Technology helps self-driving cars learn from their own “memories” – ScienceDaily

Researchers at Cornell University have developed a way to help autonomous vehicles create “memories” of past experiences and use them in future navigation, especially in adverse weather conditions, when the car cannot safely rely on its sensors.

Cars using artificial neural networks have no memory of the past and are in a constant state of seeing the world for the first time – no matter how many times they have driven a certain way before.

Researchers have created three simultaneous articles to overcome this limitation. Two were presented at the IEEE Conference on Computer Vision and Image Recognition (CVPR 2022), held June 19-24 in New Orleans.

“The fundamental question is, can we learn from repeated tours?” said senior author Killian Weinberger, a professor of computer science. “For example, a car can confuse a tree with a strange shape for a pedestrian when the laser scanner detects it from a distance, but once it is close enough, the category of the object will become clear. So, the second time you pass the same tree, even in fog or snow, you would hope that the car has learned to recognize it correctly. “

Led by PhD student Carlos Diaz-Ruiz, the group compiled a data set by driving a car equipped with LiDAR light detection and range sensors, repeatedly on a 15-kilometer circuit in and around Ithaca, 40 times over 18 months. The tours capture different environments (highway, city, campus), weather conditions (sunny, rainy, snow) and hours of the day. This resulting data set has more than 600,000 scenes.

“This deliberately reveals one of the key challenges in self-driving cars: bad weather,” Diaz-Ruiz said. “If the street is covered in snow, people can count on memories, but without memories, the neural network is at a great disadvantage.”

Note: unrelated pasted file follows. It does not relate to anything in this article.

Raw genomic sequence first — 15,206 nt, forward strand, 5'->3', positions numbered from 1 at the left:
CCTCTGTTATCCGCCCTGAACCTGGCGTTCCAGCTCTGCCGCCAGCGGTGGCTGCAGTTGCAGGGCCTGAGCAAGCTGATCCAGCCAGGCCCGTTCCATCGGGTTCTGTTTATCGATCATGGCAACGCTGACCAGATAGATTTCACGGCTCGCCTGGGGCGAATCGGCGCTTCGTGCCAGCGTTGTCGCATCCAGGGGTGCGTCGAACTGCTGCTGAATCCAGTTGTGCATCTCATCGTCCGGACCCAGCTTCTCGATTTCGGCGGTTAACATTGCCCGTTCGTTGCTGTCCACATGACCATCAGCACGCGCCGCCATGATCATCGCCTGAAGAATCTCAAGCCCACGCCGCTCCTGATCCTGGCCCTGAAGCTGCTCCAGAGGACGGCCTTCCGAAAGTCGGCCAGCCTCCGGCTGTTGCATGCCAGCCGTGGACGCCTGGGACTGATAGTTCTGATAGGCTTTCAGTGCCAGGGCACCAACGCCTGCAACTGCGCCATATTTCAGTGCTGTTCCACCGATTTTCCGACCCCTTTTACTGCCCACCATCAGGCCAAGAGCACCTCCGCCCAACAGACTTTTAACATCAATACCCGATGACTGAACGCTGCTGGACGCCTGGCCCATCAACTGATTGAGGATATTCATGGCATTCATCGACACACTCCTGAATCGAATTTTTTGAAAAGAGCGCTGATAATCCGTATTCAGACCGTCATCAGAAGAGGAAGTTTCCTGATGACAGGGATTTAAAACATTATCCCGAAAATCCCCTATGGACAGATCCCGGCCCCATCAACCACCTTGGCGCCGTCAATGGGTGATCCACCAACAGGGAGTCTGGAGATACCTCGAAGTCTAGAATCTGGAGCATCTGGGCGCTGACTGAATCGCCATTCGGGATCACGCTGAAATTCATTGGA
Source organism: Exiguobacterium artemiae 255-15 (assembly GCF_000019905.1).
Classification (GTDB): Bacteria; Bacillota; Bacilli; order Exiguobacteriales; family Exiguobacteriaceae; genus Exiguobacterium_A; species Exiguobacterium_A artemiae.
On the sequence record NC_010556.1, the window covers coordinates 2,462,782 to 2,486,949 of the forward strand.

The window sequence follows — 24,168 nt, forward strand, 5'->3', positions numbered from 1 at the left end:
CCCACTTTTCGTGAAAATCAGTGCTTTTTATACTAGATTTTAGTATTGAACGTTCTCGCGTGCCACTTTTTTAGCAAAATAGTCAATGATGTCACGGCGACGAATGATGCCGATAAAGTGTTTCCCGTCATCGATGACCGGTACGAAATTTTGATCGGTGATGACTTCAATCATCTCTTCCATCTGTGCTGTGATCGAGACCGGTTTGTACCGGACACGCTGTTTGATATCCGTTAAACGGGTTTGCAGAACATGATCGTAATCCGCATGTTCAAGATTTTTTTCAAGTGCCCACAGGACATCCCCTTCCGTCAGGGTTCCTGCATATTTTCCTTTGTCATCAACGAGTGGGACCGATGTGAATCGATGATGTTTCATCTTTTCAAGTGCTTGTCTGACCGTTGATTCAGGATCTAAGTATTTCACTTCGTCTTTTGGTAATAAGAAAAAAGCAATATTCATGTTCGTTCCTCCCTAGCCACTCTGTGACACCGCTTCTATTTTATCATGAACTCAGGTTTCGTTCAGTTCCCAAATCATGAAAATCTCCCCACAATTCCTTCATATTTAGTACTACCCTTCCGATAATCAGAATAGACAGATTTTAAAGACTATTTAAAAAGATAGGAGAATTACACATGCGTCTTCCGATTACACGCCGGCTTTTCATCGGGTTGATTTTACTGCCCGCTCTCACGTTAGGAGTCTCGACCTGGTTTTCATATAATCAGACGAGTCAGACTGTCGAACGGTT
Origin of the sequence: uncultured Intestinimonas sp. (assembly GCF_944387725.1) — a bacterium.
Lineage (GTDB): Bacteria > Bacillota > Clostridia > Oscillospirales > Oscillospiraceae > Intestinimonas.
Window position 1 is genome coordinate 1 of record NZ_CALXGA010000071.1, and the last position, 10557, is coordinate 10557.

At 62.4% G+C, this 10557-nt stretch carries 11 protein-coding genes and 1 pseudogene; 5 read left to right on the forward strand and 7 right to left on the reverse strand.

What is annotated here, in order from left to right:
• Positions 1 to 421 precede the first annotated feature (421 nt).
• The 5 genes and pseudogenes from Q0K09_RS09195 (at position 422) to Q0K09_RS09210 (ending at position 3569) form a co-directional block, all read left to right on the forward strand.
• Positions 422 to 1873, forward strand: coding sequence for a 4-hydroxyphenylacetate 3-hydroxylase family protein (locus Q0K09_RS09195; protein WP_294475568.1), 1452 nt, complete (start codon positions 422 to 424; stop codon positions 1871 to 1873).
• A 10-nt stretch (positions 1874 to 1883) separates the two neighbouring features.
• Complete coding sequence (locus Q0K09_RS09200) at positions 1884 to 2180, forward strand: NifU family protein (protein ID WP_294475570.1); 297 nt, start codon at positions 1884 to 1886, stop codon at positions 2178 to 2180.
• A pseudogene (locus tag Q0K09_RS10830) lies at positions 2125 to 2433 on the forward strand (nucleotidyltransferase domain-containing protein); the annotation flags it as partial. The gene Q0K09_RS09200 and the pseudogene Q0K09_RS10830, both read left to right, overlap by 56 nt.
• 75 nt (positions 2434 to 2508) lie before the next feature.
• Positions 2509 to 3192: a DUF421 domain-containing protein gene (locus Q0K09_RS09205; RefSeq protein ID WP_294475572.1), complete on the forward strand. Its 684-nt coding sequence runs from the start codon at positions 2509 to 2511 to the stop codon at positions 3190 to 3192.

HINDSIGHT is an approach that uses neural networks to calculate object descriptors as the car passes them. Then compress these descriptions, which the group called SQuaSH? (Spatially Quantized Diluted History) and stores them on a virtual map, as a “memory” stored in the human brain.

The next time the self-driving car passes through the same place, it can search the local SQuaSH database at each LiDAR point on the route and “remember” what it learned last time. The database is constantly updated and shared between vehicles, thus enriching the available information for performing identification.

“This information can be added as features to any LiDAR-based 3D object detector;” said PhD student Urong Yu. “Both the detector and the presentation of SQuaSH can be trained together without additional supervision or human annotation, which is time consuming and time consuming.”

HINDSIGHT is a precursor to the additional research the team is conducting, MODEST (Discovering Mobile Objects with Ephemerality and Self-Learning), which will go even further, allowing the car to learn the whole pipeline of perception from scratch.

While HINDSIGHT still suggests that the artificial neural network is already trained to detect objects and complements it with the ability to create memories, MODEST recognizes that the artificial neural network in the vehicle has never been exposed to any objects or streets at all. Through multiple tours of the same route, he can learn which parts of the environment are stationary and which are moving objects. You are slowly learning what other traffickers are and what is safe to ignore.

The algorithm can then detect these objects reliably – even on roads that were not part of the original multiple rounds.

Researchers hope that the approaches could drastically reduce the cost of developing autonomous vehicles (which currently still rely heavily on expensive annotated human data) and make such vehicles more efficient by learning to navigate. in the places where they are used the most.

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Materials provided by Cornell University. Original, written by Tom Fleischmann, courtesy of the Cornell Chronicle. Note: Content can be edited for style and length.

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